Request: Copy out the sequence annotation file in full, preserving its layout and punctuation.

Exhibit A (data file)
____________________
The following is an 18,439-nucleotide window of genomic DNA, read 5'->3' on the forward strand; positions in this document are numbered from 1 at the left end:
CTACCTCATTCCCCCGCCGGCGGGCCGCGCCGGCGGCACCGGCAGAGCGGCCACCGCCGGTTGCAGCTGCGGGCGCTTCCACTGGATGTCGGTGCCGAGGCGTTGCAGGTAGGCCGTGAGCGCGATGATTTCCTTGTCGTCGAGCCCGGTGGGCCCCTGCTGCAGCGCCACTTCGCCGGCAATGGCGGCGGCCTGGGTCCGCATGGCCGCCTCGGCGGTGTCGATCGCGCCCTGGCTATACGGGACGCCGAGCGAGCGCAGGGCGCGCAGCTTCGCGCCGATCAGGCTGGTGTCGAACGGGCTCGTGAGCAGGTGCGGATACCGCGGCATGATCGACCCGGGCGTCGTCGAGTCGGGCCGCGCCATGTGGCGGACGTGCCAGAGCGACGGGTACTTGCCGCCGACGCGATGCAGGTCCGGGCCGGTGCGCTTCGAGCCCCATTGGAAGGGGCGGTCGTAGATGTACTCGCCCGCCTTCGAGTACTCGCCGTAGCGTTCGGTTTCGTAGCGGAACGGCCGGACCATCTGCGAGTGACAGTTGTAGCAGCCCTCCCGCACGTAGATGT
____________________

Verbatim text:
The following is an 18,439-nucleotide window of genomic DNA, read 5'->3' on the forward strand; positions in this document are numbered from 1 at the left end:
CTACCTCATTCCCCCGCCGGCGGGCCGCGCCGGCGGCACCGGCAGAGCGGCCACCGCCGGTTGCAGCTGCGGGCGCTTCCACTGGATGTCGGTGCCGAGGCGTTGCAGGTAGGCCGTGAGCGCGATGATTTCCTTGTCGTCGAGCCCGGTGGGCCCCTGCTGCAGCGCCACTTCGCCGGCAATGGCGGCGGCCTGGGTCCGCATGGCCGCCTCGGCGGTGTCGATCGCGCCCTGGCTATACGGGACGCCGAGCGAGCGCAGGGCGCGCAGCTTCGCGCCGATCAGGCTGGTGTCGAACGGGCTCGTGAGCAGGTGCGGATACCGCGGCATGATCGACCCGGGCGTCGTCGAGTCGGGCCGCGCCATGTGGCGGACGTGCCAGAGCGACGGGTACTTGCCGCCGACGCGATGCAGGTCCGGGCCGGTGCGCTTCGAGCCCCATTGGAAGGGGCGGTCGTAGATGTACTCGCCCGCCTTCGAGTACTCGCCGTAGCGTTCGGTTTCGTAGCGGAACGGCCGGACCATCTGCGAGTGACAGTTGTAGCAGCCCTCCCGCACGTAGATGT